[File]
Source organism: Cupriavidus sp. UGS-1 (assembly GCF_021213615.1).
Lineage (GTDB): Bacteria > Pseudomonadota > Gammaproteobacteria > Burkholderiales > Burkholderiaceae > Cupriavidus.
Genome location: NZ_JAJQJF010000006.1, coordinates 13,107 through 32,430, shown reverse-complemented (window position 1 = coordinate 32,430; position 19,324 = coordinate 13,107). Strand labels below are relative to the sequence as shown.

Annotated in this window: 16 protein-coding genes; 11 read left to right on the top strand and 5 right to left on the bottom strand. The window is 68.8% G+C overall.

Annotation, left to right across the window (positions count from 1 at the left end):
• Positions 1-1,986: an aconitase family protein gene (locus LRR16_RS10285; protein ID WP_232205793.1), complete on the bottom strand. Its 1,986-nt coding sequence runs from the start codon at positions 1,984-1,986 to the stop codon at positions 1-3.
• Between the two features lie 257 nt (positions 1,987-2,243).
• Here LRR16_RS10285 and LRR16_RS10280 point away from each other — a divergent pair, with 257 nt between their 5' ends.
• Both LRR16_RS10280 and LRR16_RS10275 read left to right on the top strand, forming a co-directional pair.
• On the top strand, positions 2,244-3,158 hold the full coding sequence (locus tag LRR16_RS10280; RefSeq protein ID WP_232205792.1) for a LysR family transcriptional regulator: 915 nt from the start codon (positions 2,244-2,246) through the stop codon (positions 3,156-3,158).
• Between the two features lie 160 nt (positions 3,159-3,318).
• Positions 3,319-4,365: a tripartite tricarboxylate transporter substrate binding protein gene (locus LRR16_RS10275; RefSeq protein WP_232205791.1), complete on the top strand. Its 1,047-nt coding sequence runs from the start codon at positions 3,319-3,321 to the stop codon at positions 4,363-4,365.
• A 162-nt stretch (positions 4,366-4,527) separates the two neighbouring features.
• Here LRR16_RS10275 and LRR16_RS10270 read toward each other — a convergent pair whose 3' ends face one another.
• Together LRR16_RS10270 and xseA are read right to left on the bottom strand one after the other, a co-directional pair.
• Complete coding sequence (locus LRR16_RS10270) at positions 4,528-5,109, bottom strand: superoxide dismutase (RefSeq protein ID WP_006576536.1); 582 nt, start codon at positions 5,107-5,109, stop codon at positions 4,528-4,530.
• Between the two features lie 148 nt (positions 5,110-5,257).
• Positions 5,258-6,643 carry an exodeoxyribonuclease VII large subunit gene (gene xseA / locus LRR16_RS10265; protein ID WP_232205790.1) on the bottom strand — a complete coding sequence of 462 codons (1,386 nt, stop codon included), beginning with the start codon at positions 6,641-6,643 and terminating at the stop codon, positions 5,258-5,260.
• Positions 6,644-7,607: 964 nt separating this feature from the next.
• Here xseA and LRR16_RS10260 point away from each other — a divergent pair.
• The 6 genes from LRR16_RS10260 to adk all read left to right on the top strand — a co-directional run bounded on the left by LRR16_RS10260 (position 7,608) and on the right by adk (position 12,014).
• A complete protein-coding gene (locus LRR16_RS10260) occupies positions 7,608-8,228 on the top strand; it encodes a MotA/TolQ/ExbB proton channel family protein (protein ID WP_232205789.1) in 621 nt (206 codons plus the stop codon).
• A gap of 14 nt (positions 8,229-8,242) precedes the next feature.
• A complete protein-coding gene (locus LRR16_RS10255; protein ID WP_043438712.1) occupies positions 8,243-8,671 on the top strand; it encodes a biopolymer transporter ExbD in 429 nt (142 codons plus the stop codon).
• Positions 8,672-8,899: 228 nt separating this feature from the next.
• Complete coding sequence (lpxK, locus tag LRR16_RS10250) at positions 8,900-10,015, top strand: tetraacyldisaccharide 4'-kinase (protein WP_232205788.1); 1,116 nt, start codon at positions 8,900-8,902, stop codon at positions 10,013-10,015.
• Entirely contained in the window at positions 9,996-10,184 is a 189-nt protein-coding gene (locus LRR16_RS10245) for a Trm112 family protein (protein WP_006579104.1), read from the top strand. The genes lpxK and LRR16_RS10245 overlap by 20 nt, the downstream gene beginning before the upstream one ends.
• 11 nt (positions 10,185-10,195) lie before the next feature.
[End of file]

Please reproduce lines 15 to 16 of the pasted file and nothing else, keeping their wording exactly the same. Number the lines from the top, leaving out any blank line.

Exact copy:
• Together LRR16_RS10270 and xseA are read right to left on the bottom strand one after the other, a co-directional pair.
• Complete coding sequence (locus LRR16_RS10270) at positions 4,528-5,109, bottom strand: superoxide dismutase (RefSeq protein ID WP_006576536.1); 582 nt, start codon at positions 5,107-5,109, stop codon at positions 4,528-4,530.